2 decimal places for tempos

• Nov 26, 2018 - 19:03
Reported version
S4 - Minor

Currently the resolution on the inspector's tempo widget is set to 1 decimal place. I need greater precision for reasons that would take a while to explain. If you need an explanation I can provide one, but it's a very simple change that has very low impact on the user experience. I will create and submit the PR as soon as I've finished submitting this issue, as my master is fully rebased at this time.


Just out of curiosity, when would one need a precision of hundredth fraction of BPM? It seems to be an order of 0.01% of the typical tempo values, isn't it?

And you don't need to create a separate PR if you wish to change something, you can git push --force your changes to the old PR's branch to get the old PR updated. It would be more convenient to discuss the changes that way I believe, provided they concern the same topic.

Yes, I'm sorry about the git problems. I rebased this branch just now and there won't be any new PRs for this issue.
As for why .01bpm? I am synchronizing exported SVG scores in JavaScript. I have a couple of topics where I discuss this, maybe I should have linked to them in the original issue:
and here:

This specific use case is the opening non-musical measure that I use to sync with videos. Videos always have an introduction of some sort, titles being the most common thing. To get millisecond precision, which is the base JavaScript timing unit for animations, I need two decimal places in the beats per minute. 1 decimal gets you close, but not close enough.
It's a workaround really, which is why I consider the justification to be less than 100% important. I really need to design and add a feature for this, but now is not the time for me, especially since I have a functioning workaround.

To be completely explicit, here is a basic example:
At 60.00bpm 1 beat = 1 second
At 60.01bpm 1 beat = 1.00167 seconds
Even two decimal places doesn't get you to millisecond precision, but it's precise enough for JavaScript animations because it's more precise than any screen refresh rate on the planet, the highest of which (commercially) is 240hz, something like that. 60hz refresh rate = 60fps = 0.0167 seconds per frame.

Maybe now you can see why I hesitated to go into detail. Once you get me started I feel I need to finish :) It's a lot of information to justify an almost insignificant change to enable a workaround.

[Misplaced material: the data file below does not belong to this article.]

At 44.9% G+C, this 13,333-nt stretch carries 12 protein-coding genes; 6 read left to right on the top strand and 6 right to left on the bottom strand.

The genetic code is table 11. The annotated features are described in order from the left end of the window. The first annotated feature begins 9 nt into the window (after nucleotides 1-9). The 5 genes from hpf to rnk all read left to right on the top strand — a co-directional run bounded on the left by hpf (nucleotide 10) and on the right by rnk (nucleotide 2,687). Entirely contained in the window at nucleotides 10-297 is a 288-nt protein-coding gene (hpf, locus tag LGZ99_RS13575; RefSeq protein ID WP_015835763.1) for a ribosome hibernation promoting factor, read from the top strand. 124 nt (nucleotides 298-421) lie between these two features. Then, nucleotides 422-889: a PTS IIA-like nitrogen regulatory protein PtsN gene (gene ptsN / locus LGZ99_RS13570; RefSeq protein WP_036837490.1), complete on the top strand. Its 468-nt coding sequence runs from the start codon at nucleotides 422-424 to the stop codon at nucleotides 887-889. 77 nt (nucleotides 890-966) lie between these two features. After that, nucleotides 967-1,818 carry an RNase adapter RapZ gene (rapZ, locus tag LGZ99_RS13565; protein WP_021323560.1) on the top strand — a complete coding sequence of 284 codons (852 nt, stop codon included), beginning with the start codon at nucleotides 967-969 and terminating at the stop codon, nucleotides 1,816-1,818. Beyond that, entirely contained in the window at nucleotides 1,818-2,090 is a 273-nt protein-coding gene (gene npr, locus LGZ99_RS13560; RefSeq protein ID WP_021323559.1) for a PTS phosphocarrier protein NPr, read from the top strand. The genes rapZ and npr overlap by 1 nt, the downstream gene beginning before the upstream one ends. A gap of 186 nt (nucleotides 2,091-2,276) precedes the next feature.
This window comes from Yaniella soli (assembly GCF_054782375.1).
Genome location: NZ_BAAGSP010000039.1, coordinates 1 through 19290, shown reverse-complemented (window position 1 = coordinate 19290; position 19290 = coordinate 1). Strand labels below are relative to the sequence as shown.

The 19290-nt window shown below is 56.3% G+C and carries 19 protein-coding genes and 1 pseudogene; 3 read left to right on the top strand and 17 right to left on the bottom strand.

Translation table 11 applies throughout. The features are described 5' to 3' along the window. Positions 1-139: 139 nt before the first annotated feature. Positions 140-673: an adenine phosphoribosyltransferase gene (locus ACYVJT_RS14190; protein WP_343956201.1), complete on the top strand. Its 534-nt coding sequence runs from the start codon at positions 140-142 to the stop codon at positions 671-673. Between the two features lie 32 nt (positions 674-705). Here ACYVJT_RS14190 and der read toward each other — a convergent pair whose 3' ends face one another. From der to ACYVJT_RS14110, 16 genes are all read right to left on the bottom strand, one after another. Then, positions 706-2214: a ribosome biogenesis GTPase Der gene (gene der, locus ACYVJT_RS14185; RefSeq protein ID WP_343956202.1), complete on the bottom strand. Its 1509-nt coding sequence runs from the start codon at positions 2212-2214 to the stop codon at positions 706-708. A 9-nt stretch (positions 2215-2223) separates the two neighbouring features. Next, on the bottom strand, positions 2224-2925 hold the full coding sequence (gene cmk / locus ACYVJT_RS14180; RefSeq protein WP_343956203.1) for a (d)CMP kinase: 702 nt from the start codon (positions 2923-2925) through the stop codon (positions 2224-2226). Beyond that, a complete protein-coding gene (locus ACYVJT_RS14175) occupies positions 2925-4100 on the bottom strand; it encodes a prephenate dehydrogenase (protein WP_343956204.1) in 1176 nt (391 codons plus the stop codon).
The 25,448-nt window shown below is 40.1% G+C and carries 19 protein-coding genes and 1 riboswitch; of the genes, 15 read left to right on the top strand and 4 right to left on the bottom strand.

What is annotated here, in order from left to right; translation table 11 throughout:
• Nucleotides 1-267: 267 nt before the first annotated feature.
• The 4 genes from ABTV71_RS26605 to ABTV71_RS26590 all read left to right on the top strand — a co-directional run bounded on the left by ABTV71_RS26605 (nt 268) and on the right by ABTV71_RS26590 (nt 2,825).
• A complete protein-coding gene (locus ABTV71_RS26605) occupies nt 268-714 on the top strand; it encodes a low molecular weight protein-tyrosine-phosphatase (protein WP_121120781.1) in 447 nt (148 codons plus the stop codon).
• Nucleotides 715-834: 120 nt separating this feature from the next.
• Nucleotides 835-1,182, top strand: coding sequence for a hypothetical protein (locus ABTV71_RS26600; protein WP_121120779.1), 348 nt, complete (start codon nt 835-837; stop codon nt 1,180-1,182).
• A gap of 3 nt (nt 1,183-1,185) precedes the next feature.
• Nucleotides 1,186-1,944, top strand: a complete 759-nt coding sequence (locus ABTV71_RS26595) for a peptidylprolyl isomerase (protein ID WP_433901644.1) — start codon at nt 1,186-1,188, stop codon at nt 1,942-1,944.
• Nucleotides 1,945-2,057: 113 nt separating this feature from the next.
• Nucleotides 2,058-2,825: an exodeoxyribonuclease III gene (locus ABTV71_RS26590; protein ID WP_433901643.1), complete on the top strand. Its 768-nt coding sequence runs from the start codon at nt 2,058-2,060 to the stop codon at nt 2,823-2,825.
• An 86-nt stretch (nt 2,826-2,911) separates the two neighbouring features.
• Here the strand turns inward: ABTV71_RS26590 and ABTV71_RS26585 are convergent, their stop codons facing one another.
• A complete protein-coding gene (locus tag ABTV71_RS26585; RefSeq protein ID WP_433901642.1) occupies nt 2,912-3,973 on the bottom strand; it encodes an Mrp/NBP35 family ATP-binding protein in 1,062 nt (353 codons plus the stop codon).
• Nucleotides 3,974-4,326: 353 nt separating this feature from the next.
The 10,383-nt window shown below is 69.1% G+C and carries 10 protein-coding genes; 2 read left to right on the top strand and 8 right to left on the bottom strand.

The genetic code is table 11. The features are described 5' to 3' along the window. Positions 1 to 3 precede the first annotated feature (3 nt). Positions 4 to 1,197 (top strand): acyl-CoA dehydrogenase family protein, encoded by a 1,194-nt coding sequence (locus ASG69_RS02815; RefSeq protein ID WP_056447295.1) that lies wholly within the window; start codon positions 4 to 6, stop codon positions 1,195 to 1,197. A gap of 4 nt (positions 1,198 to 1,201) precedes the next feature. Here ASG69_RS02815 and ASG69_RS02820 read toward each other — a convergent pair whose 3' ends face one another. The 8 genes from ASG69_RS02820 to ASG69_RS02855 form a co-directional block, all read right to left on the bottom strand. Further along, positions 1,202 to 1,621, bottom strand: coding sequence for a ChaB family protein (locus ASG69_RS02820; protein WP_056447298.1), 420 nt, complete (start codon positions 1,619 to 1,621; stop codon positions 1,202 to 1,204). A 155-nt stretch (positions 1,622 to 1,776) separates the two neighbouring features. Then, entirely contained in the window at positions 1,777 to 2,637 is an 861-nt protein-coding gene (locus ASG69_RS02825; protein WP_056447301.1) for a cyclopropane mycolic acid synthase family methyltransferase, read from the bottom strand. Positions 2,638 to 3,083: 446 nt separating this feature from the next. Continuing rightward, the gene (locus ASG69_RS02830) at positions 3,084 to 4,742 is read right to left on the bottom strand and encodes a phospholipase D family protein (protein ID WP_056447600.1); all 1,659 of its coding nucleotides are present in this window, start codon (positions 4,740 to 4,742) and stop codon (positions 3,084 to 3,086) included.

Well, as far as I understand:
60.01 bpm equals to (60 secs / 60.01 beats) = 0,9998333611064823 secs/beat which is far more precise than millisecond.
Your calculation is probably valid for 59.90 BPM:
60 secs / 59.9 beats = 1,001669449081803 secs/beat which is indeed slightly larger than a millisecond but an order of magnitude less than that 60hz frame. Or am I mistaking somewhere?

Still the application is really interesting, I definitely didn't think about synchronizing MuseScore-rendered soundtrack with video animations.

Actually it's synchronizing the musescore-based animations with video and audio. Audio requires far greater precision in time than video. Less data per frame, but a lot more frames. Milliseconds is a sort of in-between unit that works well for sync. As soon as I can get through this next round of merging my code with the latest master and fixing a few bugs, it will we publicly released, and I will announce it in the appropriate forum on MuseScore.

Hmm. I rushed through doing that math again just now. I probably have it somewhere far back in my spreadsheet full of notes and calcs. You're right about the decimal place! I input it wrong. Let me verify your numbers... yes. I'm still more comfortable going to two decimal places. There are slower tempos than 60bpm, and I don't want to have to worry about the precision on the front end being affected by anything on the back end. Getting this stuff to run cleanly in a browser is dicey enough. I would really like to have a duration based control here, in milliseconds or even frames at preset frame rates. Tempo to time calculations are a pain, but I have some setup already so I'm sticking with that version of the workaround.

In reply to by sideways

I got my math together and if you get down to 24bpm you start to see an effect of >1 millisecond.
24bpm = 2.5 seconds per beat
23.99bpm = 2.50104 seconds per

So it is a borderline thing. I don't know too many scores that slow, and the real minimum precision is probably around 4ms. But I don't like cutting things that close.

I myself find that 1 decimal place is enough for most accelerandos and ritardandos(which is what I would use decimal places in tempos for).

I'm synchronizing to audio, video, and web animation streams. I need the greater precision, or at least I'd much prefer it. Does the extra precision bother you? The lack of precision bothers me. It's just 2 decimal places. I didn't think it would bother anyone.

Fix version